by Fr Eunan McDonnell SDB

“I love you.” If you were the one to utter these three words, surely you would hold your breath as you wait for a response. You have taken a risk. You have made yourself vulnerable before the person you love. You would wait expectantly, hoping that the other person will reply with the words: “I love you too.”

Can you imagine God holding his divine breath as he waits for Mary’s response at the Annunciation? Surely all of humanity held their breath as they awaited her response on our behalf!

When Mary utters her ‘yes’ she is simply declaring to God “I love you too”, offering herself as a gift to the God who first loved her. She chooses to allow God’s plan unfold in her and through her: “Behold, I am the servant of the Lord; let it be done to me” (Lk 1:38).

This consent at the Annunciation is also sustained without wavering beneath the cross and later still when she intercedes on our behalf and bears witness to the birth of the Church at Pentecost. Mary cooperates in a special way in God’s plan for salvation and intercedes to her Son for humanity.

The act of Consecrating ourselves to Mary, the Mother of God, is, quite simply, to enter into her response of love, so that we join ourselves to her ‘yes’ as we proclaim to God, “I love you too!”

Saint John Paul II remarks, It must be recognized that before anyone else it was God himself, the Eternal Father, who entrusted himself to the Virgin of Nazareth, giving her his own son in the mystery of the incarnation. (Redemptoris Mater, n.39) It is also true to say that on the cross Jesus entrusts his mother to humanity when he declares to John, the beloved disciple: “Behold your mother! Mother behold your son!” (Jn.19:26-27).

The whole purpose of why we entrust ourselves to Mary is so that, like the beloved disciple, we can “welcome” her “into our own home.” In this way, she can mother us into Christ through her powerful prayers and motherly intercession. She can help us to make a reality of the prayer of her Son, Jesus, and in that prayer he will come with the Father to “make our home in you” (Jn.14:23). ‘Consecrating ourselves to Mary means relying on her motherly intercession to help us offer ourselves more fully to Christ in his own consecration for our redemption’ (Fr Michael Gaitley).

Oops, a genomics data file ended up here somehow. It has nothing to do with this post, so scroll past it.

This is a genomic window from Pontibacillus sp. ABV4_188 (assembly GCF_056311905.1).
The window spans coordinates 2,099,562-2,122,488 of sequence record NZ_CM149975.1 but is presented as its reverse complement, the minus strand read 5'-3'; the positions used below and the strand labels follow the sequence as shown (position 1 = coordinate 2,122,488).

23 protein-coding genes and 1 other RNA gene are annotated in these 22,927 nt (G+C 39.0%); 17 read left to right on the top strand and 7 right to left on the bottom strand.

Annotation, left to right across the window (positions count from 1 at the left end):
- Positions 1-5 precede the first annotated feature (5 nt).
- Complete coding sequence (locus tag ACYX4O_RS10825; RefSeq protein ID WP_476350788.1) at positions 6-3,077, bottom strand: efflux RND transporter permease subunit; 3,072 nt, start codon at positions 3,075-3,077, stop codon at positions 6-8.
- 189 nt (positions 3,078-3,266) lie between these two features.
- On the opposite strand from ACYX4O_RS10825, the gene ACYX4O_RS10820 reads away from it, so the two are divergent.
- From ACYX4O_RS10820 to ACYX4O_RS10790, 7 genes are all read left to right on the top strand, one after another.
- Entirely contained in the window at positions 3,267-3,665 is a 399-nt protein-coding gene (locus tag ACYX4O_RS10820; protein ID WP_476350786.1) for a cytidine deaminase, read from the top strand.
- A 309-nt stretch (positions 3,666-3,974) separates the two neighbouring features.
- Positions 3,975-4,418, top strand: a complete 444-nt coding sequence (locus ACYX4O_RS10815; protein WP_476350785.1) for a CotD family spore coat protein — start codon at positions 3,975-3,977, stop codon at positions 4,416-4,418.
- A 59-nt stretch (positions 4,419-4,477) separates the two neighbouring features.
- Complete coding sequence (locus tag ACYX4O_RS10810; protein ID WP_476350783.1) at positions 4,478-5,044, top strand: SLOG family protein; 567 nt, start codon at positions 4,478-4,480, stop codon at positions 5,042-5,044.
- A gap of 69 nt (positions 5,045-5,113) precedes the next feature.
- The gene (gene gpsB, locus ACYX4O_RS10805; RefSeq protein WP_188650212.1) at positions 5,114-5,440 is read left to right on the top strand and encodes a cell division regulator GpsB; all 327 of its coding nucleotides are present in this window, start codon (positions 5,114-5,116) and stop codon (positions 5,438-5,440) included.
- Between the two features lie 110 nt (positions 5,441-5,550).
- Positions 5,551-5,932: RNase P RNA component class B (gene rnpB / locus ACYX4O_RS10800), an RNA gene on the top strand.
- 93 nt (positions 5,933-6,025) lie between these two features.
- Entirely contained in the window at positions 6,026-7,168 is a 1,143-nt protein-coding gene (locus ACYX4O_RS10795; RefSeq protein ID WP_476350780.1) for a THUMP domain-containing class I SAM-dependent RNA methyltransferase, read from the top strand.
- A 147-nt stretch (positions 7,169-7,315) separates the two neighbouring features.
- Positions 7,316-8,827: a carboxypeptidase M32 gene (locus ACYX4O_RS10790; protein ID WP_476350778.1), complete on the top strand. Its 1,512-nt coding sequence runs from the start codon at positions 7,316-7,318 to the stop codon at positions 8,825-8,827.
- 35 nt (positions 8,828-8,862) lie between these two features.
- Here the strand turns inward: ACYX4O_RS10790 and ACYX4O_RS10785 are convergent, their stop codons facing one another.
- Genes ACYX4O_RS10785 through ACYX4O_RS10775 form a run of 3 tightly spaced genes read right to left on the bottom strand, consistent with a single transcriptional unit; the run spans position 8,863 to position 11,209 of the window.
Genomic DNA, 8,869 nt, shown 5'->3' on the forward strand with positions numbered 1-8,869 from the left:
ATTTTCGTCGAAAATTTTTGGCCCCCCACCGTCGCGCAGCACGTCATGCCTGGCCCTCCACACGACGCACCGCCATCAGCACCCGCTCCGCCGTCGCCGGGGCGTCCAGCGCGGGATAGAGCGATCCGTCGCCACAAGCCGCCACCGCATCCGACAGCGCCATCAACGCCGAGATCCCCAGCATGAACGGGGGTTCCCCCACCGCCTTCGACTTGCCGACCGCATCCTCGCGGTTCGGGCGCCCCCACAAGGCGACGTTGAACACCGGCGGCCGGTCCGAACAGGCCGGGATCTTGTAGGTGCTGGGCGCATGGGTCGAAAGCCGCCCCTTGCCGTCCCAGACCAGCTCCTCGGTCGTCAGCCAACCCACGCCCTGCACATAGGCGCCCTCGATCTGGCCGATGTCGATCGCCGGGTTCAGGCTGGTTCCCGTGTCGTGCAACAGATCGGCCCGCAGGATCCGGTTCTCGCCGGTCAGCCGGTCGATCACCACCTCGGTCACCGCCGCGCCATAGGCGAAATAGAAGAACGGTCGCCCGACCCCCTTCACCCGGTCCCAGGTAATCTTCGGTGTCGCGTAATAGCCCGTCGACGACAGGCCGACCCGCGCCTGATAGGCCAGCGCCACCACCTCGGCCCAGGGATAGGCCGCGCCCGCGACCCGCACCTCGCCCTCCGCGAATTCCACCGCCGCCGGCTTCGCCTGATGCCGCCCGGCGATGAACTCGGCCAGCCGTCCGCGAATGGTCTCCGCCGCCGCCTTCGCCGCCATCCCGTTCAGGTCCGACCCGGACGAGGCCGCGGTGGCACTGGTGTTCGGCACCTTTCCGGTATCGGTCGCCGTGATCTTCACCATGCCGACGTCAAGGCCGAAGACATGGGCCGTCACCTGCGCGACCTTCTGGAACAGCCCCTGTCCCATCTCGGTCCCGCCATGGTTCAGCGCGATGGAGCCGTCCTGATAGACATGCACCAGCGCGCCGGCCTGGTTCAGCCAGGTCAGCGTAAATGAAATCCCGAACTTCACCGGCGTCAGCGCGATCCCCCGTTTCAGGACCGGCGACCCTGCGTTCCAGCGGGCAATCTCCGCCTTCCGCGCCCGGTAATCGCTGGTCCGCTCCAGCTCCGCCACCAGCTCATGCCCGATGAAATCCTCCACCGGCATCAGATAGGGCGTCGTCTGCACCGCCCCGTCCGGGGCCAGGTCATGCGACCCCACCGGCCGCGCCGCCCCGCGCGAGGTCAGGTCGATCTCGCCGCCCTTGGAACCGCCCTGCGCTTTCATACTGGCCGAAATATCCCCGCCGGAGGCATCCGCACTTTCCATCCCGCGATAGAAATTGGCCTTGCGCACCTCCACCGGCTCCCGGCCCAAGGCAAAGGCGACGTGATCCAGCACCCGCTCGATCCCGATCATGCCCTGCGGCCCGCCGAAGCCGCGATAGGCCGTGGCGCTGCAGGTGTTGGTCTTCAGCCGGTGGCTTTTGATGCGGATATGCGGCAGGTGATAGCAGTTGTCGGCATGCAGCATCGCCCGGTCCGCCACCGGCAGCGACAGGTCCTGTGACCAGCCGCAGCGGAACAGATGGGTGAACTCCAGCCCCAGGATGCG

When we entrust ourselves to Mary there is an exchange of hearts: we give her our sinful selves and she gives us her immaculate heart. In the giving, we become empty, but she fills us with the Spirit of God. In her entrustment to Mary, Mother Teresa prayed: “Immaculate heart of Mary, keep me in your most pure heart, so that I may please Jesus through you”. In so doing, she was acknowledging that Mary’s heart is not only in us, through consecration, but we are in Mary’s heart. Such an act of consecration to Mary was carried out for St John Bosco and St Francis de Sales, on their behalf as babies, by their mothers. And this very act of consecration to Mary was renewed personally by each one of them throughout their lives.

In his dream of nine years old, where Don Bosco receives his mission, the Lord entrusts him to Mary as ‘mother and teacher.’ As Shepherdess, she shows him how to lead the young to her Son, the Good Shepherd. This explains why Don Bosco always believed that Mary was the foundress of our congregation, The Society of St Francis de Sales (Salesians). He would repeatedly say, “have confidence in Mary, and you will see what miracles are!”

An interesting secret lies hidden in the foundations of the Basilica of Mary Help of Christians (Turin), constructed by Don Bosco. As you enter, the statue of Mary Help of Christians is prominently displayed to the left of the main altar and sanctuary. Unknown to most people, however, is the curious fact that the statue is deliberately positioned over the ‘cornerstone of the Basilica,’ as Don Bosco had requested.

There is a bit of a difference between the use of a cornerstone in the time of Don Bosco and the way it is used in modern construction today. In his time, the cornerstone was the key stone. It was the first stone set during the building process. Careful measurements were needed and taken to ensure the proper alignment of the building. Without the perfect positioning of the cornerstone, the rest of the building would be thrown out of alignment, leading it completely off-track in relation to the drawing-plans. This speaks for itself in terms of Mary’s role not only in the construction of the Basilica, but as the watchful mother of the whole Salesian enterprise.

Anyone who has experienced back pain may be surprised to discover that it is often connected with their shoulder and legs. Our body can be out of alignment and we need to ask for help. We can also be spiritually out of alignment.

Mary is honoured within our Salesian tradition as our help. Through our consecration to Jesus, with Mary, we entrust ourselves to her. We freely ask for her help and give her permission to help us. As our spiritual mother and Help of Christians, Mary spiritually re-aligns us, her children, making sure that we have “no other foundation than Jesus Christ” (1Cor 3:11). With Jesus as our cornerstone, she helps us, his body, to ‘grow up into Christ’ (Eph 4:15). As she did at Cana, Mary, servant of the Word, turns to us and says: “Do whatever he tells you” (Jn 2:5), encouraging us to become servants of his love. Let us live the prayer that we recite daily as Salesians: We entrust ourselves to you, Virgin Mary, the humble handmaid in whom the Lord has done great things, that we may be signs and bearers of the love of your Son for young people. Amen